The weekend of my 19th birthday, the boy I’d been dating for over two years raped me. He later told me it was because I wasn’t ready to go when he arrived to pick me up that night. The relationship had been abusive for a long time; this was just a new layer.
A few months later, I found the courage to leave that relationship, but since then, my birthday has been a day of mixed emotions for me. In our society, birthdays tend to be a reason to celebrate. But for me, it’s hard to celebrate a day that also holds memories of a devasting experience. It took me twenty years to admit what happened that night was rape. I don’t dwell on the details of what happened, but it’s hard to forget that the day is also the anniversary of that incident.
For the first several years, I didn’t want to be alone on my birthday. That was easy enough when I was in college or in my early twenties with friends around. But in my late twenties, I moved out of state for a job. About a month before my birthday, I realized since my roommates worked evenings, they wouldn’t be around. A friend from college that visited often had a conflict that week. I wasn’t looking forward to being by myself that day. Thankfully I made some new friends and hung out with them that night. When I arrived home, my voicemail was full of good wishes from friends. It made my day!
As I got older, married, and had kids, it was nice to do something simple for my birthday. But in the back of my mind, it was also a day I hoped something really good would happen, something to take away the pain of that day.
When I ended the abusive relationship, I moved on but didn’t take the time or effort to heal. Twenty years later, when I realized the baggage I was still carrying and finally healed, I also grappled with my birthday and the conflicting emotions. I discovered I didn’t want big celebrations; a simple meal with a friend or family is nice. I also like to volunteer and help someone else.
Sometimes I still feel the weight of the day. As the day approaches, I start to think of what I might do or who I might spend part of it with and start to look for volunteer opportunities. (I’m divorced now, and my kids are getting older and starting their lives as young adults.) I never want the day to be an obligation for someone else.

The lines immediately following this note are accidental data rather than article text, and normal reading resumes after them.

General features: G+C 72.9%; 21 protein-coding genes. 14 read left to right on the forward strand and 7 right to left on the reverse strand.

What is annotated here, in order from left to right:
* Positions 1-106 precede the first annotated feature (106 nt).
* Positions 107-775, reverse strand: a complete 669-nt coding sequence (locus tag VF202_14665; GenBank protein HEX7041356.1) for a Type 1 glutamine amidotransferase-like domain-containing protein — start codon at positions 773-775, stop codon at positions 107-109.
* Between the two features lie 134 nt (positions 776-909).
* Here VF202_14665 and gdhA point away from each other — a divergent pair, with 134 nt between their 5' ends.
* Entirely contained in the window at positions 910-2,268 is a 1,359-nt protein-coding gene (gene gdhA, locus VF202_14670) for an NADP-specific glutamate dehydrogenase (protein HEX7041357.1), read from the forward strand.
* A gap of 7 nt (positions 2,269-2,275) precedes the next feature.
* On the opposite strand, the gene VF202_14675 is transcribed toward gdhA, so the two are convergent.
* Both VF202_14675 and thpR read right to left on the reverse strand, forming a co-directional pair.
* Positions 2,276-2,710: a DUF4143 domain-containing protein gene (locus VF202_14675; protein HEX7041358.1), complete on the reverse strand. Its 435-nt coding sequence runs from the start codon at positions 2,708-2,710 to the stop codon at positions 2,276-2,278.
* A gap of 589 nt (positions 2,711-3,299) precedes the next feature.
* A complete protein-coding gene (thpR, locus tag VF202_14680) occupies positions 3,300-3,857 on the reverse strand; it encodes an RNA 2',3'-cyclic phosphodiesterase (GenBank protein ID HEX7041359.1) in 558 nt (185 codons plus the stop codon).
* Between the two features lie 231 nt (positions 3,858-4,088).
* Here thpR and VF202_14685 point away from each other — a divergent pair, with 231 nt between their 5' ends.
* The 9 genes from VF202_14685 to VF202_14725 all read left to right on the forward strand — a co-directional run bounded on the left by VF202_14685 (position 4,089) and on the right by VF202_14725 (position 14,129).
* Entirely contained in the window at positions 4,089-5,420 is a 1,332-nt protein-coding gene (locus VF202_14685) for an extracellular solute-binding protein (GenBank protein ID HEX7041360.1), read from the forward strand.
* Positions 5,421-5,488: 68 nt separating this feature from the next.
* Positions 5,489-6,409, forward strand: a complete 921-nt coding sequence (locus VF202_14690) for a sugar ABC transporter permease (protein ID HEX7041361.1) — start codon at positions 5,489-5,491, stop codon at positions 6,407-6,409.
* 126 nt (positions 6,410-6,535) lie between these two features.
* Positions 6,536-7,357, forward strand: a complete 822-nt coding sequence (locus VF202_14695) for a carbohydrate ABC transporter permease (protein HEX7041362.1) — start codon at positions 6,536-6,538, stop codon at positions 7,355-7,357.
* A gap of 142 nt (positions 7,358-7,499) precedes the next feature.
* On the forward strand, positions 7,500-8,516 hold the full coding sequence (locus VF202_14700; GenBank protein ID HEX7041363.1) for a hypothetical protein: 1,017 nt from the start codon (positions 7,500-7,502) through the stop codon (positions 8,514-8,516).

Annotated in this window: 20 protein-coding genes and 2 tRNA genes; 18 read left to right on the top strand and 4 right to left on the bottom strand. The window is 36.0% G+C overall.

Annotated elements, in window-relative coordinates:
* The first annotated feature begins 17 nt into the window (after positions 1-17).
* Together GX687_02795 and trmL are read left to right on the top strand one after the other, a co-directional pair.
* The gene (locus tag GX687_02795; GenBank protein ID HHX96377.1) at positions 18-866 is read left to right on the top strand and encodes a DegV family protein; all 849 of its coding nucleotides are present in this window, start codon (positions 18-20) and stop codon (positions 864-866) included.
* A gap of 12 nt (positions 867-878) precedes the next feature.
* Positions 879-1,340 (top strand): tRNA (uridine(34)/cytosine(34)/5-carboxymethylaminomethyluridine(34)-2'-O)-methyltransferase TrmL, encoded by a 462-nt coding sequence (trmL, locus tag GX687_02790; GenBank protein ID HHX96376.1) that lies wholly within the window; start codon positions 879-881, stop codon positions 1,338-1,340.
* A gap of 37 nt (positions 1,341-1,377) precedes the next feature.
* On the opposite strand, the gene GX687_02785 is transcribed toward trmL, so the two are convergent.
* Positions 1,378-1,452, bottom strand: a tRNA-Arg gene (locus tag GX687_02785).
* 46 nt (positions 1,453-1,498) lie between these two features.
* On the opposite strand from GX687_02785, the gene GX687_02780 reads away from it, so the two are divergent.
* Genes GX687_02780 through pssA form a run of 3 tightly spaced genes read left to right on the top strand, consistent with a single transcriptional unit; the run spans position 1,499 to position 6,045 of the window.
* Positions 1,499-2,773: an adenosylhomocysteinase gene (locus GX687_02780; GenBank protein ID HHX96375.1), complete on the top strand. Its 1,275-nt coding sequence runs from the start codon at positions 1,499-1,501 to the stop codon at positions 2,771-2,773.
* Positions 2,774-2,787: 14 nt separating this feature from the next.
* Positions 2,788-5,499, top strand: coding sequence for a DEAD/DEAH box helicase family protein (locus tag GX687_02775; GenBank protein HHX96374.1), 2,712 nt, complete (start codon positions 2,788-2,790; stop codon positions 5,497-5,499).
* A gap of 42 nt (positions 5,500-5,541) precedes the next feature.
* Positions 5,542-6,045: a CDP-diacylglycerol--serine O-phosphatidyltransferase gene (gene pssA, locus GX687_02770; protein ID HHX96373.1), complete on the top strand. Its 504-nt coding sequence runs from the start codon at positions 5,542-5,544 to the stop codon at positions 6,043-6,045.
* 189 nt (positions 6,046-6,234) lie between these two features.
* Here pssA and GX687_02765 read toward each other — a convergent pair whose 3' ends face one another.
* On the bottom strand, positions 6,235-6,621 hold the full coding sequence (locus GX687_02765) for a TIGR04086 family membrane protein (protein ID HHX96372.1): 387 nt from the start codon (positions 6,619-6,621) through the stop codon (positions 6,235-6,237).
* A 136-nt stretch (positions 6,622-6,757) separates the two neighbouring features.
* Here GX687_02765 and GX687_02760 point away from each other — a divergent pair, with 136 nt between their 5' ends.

This year, I’d been trying to visit a lifelong friend that had moved out of town, and the time that finally worked was two days before my birthday. It was wonderful to get away and spend two days with my friend and her husband. I got back home the night before my birthday. This year it was on a Sunday, so I went on an early morning bike ride, then to church, and home for lunch before working on a volunteer project and dinner with family.
It was a relaxing and quiet day. I had lots of time to reflect. I had some conflicting feelings, but as I prayed, I heard God say, “This is the day the Lord hath made, let us rejoice and be glad in it” (Psalm 118:24). And then I felt Psalm 139:14 press on my heart “I praise you because I am fearfully and wonderfully made, your works are wonderful, I know that full well.”
Just as God taught me many years ago, the abuse is something that happened to me and doesn’t change who I am; He started to show me something similar for my birthday. Something happened that day many years ago, but it doesn’t change the work that God did or who I am. The day started to have a new meaning for me. Meaning that brought me peace instead of pain and contentment instead of conflict. God created me, and the day I was born. That is something to celebrate.